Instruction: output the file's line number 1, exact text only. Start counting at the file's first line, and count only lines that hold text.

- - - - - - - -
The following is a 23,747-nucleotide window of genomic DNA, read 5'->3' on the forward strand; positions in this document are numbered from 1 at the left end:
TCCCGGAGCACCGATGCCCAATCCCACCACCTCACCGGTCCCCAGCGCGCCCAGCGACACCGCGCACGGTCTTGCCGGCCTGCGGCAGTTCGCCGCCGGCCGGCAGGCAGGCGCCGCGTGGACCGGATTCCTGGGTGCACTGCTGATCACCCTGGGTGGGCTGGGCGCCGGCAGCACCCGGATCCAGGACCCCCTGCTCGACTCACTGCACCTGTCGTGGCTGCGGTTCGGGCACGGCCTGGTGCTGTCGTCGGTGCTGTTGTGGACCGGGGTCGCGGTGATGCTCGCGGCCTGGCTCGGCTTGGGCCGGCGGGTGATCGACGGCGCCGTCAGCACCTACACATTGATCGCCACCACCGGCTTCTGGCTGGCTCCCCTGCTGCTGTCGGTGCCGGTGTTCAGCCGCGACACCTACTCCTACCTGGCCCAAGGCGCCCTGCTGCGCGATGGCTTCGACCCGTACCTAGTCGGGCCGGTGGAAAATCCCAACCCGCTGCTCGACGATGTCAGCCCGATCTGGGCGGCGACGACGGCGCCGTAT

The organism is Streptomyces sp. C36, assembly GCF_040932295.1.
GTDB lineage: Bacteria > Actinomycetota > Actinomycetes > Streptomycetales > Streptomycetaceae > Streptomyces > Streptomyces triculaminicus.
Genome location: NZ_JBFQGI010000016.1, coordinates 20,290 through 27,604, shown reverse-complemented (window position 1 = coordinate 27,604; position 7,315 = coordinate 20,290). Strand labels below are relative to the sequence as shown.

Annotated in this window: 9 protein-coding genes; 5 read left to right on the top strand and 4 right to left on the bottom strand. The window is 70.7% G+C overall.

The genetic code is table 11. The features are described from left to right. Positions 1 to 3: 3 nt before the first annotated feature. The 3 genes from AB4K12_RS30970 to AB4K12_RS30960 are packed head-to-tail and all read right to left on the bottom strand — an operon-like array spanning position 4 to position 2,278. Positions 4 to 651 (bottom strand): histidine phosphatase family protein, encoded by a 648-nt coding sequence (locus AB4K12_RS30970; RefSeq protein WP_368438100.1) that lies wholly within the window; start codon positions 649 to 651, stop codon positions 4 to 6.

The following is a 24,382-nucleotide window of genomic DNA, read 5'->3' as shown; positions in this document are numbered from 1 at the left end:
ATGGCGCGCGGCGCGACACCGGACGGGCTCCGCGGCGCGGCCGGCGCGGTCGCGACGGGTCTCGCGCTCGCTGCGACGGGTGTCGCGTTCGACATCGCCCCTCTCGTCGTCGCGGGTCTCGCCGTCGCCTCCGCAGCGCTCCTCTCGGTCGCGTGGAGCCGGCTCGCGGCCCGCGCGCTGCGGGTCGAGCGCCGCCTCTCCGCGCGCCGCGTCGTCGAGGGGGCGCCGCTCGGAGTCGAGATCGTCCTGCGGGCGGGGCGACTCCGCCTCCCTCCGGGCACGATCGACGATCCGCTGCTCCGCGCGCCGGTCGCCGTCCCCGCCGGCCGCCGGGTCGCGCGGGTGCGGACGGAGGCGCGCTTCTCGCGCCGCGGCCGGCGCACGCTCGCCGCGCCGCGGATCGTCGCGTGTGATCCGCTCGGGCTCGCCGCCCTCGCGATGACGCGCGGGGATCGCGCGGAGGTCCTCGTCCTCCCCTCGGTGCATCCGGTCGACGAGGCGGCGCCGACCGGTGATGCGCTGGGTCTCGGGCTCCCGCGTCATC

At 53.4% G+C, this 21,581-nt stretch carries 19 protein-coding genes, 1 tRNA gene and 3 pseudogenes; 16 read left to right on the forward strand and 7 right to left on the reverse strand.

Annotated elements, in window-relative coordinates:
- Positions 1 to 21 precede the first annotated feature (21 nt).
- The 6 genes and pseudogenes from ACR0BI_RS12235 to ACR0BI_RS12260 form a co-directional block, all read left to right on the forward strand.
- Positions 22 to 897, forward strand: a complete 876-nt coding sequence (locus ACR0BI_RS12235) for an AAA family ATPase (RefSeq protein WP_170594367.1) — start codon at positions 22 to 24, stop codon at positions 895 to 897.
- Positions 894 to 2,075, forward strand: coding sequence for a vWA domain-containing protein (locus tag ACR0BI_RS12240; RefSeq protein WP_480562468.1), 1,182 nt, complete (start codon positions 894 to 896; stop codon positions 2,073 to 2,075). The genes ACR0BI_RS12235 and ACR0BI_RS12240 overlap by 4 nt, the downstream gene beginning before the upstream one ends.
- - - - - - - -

The following is a 23,747-nucleotide window of genomic DNA, read 5'->3' on the forward strand; positions in this document are numbered from 1 at the left end: